TechRevealed: Leonardo da Vinci's 'Last Supper' may hide prediction of world's end

Revealed: Leonardo da Vinci's 'Last Supper' may hide prediction of world's end

"The Last Supper" is one of Leonardo da Vinci's more popular works.
"The Last Supper" is one of Leonardo da Vinci's more popular works.
Images source: © Public domain
4:33 AM EST, January 14, 2024

In 2010, Vatican researcher Sabrina Sforza Galitzia pointed out allegedly hidden information within Leonardo da Vinci's "The Last Supper" fresco, a claim now recalled by the American website, IFL Science. Galitzia maintains that she decoded a "mathematical and astronomical" enigma, which da Vinci concealed in the painting to protect himself in perilous times. Galitzia's primary focus was on the lunette, a small vault situated within the main vault, located centrally above the window in the painting.

Researcher asserts understanding of da Vinci's code

Galitzia suggests that Leonardo da Vinci concealed information regarding the apocalypse, foretold to occur through a global flood, in the lunette. It is prophesied to begin on March 21, 4006, and conclude on November 1 of the same year. She believes the artist envisioned it as a "new beginning for humanity". However, Galitzia did not elaborate on her method for solving the purported riddle, leading to substantial scepticism within the scientific community.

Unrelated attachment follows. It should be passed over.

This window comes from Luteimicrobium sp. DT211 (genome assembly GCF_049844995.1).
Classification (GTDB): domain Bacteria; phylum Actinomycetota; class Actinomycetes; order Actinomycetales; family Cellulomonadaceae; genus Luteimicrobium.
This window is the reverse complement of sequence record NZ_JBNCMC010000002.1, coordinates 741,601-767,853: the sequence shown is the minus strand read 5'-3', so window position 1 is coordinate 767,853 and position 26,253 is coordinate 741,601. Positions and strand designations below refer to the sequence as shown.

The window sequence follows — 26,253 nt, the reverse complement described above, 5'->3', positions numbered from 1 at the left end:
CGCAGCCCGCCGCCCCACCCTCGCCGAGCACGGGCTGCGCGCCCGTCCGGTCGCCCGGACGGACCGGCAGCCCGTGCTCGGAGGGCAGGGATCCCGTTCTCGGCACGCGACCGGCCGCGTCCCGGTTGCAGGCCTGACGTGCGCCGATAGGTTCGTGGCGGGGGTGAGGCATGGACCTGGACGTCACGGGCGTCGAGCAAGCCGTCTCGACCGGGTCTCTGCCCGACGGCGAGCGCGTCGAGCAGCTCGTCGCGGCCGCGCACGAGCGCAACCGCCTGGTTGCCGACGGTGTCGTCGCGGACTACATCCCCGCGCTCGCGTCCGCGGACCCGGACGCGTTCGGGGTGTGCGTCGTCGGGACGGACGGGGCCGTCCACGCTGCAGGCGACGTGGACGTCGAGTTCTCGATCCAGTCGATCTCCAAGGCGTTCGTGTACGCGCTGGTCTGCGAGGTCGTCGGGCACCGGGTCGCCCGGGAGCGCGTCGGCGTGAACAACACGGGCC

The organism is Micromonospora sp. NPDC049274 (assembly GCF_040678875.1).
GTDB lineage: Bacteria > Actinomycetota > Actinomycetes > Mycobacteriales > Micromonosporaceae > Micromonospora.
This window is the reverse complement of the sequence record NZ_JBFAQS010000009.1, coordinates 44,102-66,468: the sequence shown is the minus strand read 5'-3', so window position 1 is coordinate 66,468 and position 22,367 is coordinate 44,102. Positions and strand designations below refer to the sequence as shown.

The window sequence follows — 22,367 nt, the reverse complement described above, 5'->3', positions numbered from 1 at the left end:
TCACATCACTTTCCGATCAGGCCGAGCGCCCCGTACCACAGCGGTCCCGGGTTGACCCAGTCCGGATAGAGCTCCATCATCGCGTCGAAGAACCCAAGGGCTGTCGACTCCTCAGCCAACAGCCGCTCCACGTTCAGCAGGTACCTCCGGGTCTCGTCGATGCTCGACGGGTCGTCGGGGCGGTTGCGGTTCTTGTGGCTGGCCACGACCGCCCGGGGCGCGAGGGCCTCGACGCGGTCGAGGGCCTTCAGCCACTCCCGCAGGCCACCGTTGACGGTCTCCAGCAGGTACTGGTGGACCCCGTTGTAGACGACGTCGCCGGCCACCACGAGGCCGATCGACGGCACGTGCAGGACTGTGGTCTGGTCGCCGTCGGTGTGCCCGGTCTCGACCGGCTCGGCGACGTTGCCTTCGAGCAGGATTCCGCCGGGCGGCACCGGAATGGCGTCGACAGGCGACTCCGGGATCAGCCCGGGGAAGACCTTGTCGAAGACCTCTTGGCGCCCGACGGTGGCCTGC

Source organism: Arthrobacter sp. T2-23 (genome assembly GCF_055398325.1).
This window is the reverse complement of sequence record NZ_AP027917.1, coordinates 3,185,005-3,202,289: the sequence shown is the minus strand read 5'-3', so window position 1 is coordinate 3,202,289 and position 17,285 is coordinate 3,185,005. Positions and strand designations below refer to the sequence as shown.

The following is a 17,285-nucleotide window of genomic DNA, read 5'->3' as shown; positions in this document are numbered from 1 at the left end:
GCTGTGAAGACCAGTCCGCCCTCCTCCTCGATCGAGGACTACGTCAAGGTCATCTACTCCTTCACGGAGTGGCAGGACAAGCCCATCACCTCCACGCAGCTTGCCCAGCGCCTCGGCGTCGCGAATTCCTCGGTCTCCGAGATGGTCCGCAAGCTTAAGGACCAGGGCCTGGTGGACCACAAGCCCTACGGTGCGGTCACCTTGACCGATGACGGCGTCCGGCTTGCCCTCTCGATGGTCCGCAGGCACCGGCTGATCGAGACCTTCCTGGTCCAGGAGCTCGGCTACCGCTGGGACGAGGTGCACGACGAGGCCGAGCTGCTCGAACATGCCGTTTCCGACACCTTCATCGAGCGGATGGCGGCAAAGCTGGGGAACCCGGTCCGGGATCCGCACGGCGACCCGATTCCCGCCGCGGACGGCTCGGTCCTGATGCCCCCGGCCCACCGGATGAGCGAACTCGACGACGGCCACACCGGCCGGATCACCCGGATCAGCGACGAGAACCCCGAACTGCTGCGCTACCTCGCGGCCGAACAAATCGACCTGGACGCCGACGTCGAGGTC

"There is a da Vinci code - it's just not the one popularized by Dan Brown", Sabrina Sforza Galitzia stated in 2010.

Leonardo da Vinci demonstrated increasing interest in apocalyptic visions of the world towards the end of his life, according to IFL Science. Some historians even suggest that da Vinci seemed preoccupied with themes of death and destruction, seen through sketches he made, depicting phenomena such as fires raining from the sky or tempestuous seas, accompanied by notes forecasting the emergence of clouds and destructive incidents.

The American website also emphasizes suggestions that da Vinci's drawings may depict events he likely experienced in his lifetime, like storms or earthquakes. Nevertheless, historians have yet to validate this theory. Martin Clayton's explanation to the BBC appears more plausible, stating that the sketches "show da Vinci's awareness of the transitory nature of humanity and that everything will ultimately meet destruction."

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